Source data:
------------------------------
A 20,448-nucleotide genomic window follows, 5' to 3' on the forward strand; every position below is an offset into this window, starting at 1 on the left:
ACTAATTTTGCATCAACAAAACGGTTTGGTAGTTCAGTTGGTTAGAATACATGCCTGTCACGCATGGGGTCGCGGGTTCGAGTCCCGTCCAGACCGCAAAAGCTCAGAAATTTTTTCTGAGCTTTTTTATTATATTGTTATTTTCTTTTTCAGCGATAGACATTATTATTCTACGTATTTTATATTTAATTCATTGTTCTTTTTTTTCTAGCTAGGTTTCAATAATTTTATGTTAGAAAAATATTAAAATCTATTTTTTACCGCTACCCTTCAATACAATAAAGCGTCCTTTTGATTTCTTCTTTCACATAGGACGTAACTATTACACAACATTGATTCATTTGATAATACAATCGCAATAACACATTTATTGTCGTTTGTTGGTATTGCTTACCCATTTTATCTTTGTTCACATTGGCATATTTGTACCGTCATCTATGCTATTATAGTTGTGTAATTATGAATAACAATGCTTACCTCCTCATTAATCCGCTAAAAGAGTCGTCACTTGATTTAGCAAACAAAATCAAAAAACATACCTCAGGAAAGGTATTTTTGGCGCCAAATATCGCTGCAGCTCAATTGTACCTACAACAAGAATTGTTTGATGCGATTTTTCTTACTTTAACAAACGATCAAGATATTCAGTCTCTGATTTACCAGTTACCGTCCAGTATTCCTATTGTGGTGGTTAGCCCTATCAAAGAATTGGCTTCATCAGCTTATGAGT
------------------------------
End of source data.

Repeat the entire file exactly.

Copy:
A 20,448-nucleotide genomic window follows, 5' to 3' on the forward strand; every position below is an offset into this window, starting at 1 on the left:
ACTAATTTTGCATCAACAAAACGGTTTGGTAGTTCAGTTGGTTAGAATACATGCCTGTCACGCATGGGGTCGCGGGTTCGAGTCCCGTCCAGACCGCAAAAGCTCAGAAATTTTTTCTGAGCTTTTTTATTATATTGTTATTTTCTTTTTCAGCGATAGACATTATTATTCTACGTATTTTATATTTAATTCATTGTTCTTTTTTTTCTAGCTAGGTTTCAATAATTTTATGTTAGAAAAATATTAAAATCTATTTTTTACCGCTACCCTTCAATACAATAAAGCGTCCTTTTGATTTCTTCTTTCACATAGGACGTAACTATTACACAACATTGATTCATTTGATAATACAATCGCAATAACACATTTATTGTCGTTTGTTGGTATTGCTTACCCATTTTATCTTTGTTCACATTGGCATATTTGTACCGTCATCTATGCTATTATAGTTGTGTAATTATGAATAACAATGCTTACCTCCTCATTAATCCGCTAAAAGAGTCGTCACTTGATTTAGCAAACAAAATCAAAAAACATACCTCAGGAAAGGTATTTTTGGCGCCAAATATCGCTGCAGCTCAATTGTACCTACAACAAGAATTGTTTGATGCGATTTTTCTTACTTTAACAAACGATCAAGATATTCAGTCTCTGATTTACCAGTTACCGTCCAGTATTCCTATTGTGGTGGTTAGCCCTATCAAAGAATTGGCTTCATCAGCTTATGAGT